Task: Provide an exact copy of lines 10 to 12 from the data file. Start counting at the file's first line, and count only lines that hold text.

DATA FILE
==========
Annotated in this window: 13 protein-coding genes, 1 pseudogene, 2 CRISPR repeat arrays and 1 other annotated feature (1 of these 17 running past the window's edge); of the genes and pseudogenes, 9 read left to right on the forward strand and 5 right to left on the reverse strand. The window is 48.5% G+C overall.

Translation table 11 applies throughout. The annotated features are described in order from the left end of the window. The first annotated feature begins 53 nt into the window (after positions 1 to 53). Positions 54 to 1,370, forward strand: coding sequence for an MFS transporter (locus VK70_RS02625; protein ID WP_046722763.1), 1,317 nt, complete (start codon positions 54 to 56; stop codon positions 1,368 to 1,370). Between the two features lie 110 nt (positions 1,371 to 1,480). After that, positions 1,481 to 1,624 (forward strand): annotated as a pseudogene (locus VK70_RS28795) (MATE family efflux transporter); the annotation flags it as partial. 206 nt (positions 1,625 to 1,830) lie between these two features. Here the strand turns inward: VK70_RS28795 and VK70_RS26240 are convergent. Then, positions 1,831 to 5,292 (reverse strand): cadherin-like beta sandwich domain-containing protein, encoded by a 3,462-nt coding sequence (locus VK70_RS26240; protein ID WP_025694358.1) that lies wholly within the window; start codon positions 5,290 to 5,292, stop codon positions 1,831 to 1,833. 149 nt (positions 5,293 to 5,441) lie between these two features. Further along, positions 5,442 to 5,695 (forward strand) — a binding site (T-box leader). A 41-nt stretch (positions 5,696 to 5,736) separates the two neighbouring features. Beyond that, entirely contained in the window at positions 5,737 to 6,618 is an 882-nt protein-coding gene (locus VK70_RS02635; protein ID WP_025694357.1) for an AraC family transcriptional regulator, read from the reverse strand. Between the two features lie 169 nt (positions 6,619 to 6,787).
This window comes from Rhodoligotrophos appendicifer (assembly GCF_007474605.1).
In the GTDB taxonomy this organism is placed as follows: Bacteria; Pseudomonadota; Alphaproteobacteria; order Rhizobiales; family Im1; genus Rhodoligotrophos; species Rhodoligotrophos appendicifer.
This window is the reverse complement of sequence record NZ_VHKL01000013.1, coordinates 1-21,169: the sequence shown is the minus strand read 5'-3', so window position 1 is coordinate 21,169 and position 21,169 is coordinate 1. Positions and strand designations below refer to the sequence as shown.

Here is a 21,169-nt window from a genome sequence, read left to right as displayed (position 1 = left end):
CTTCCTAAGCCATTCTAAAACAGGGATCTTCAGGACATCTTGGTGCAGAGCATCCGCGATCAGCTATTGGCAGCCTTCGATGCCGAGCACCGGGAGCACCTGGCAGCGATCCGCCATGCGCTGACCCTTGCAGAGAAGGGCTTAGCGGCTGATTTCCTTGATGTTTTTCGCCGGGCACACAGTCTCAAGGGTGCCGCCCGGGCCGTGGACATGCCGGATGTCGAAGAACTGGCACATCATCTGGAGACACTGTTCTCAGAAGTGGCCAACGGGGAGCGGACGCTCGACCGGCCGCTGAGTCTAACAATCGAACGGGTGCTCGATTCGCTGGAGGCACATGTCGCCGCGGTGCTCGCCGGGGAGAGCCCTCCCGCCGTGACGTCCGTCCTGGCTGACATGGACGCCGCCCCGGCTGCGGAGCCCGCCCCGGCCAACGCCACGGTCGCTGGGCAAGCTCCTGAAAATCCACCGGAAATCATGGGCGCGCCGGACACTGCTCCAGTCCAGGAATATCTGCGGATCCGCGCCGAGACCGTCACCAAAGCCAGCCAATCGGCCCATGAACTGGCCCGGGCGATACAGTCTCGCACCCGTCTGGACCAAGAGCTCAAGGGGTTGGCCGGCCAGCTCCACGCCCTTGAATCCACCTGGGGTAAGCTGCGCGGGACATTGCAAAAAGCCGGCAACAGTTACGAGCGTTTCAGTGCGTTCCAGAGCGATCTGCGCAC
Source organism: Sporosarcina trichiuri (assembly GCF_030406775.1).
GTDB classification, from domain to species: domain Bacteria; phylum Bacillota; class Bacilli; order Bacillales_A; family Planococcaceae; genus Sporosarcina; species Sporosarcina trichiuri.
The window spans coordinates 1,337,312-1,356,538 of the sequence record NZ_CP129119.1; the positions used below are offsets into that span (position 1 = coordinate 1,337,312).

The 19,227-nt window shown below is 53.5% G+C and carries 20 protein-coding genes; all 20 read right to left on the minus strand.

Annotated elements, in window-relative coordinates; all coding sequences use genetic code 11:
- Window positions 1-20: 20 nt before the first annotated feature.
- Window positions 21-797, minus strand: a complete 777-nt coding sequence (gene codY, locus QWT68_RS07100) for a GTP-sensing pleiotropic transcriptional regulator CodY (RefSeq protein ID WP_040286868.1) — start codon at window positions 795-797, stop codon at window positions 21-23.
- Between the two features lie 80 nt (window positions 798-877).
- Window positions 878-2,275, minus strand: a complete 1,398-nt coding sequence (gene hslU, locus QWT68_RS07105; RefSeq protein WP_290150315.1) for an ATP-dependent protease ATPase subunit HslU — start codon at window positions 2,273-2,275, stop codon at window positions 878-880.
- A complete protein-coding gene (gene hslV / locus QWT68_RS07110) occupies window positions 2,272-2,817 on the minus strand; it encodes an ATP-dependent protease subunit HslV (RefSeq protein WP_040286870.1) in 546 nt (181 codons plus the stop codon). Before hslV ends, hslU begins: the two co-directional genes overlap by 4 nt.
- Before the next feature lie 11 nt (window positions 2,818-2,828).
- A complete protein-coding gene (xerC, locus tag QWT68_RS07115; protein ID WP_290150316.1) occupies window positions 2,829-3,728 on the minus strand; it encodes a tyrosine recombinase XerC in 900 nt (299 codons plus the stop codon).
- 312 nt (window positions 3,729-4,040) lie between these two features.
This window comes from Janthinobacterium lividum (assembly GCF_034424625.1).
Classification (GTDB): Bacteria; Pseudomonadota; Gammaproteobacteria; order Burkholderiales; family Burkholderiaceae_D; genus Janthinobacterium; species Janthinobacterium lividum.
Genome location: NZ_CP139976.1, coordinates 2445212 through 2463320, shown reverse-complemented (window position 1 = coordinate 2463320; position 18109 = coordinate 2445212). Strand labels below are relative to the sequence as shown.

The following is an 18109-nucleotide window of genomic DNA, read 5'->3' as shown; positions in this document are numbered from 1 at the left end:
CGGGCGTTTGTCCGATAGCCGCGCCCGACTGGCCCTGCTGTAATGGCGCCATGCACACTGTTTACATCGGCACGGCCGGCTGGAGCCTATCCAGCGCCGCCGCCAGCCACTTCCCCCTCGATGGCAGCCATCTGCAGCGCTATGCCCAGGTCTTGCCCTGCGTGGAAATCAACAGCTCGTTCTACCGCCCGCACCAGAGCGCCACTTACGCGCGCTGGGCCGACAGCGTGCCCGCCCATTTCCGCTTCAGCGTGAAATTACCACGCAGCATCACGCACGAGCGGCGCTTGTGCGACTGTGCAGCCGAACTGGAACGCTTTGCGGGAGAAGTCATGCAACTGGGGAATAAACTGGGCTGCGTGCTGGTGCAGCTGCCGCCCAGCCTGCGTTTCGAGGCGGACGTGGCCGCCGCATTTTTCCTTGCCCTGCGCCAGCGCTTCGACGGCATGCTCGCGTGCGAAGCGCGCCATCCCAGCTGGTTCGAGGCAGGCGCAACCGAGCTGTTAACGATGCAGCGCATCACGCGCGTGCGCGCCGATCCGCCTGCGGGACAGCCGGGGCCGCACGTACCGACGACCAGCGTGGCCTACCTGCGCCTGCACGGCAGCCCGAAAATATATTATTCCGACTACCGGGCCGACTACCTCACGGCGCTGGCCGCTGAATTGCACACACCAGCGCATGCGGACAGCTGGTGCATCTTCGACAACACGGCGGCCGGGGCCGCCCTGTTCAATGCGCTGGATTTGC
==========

The window spans coordinates 1,337,312-1,356,538 of the sequence record NZ_CP129119.1; the positions used below are offsets into that span (position 1 = coordinate 1,337,312).

The 19,227-nt window shown below is 53.5% G+C and carries 20 protein-coding genes; all 20 read right to left on the minus strand.

Annotated elements, in window-relative coordinates; all coding sequences use genetic code 11: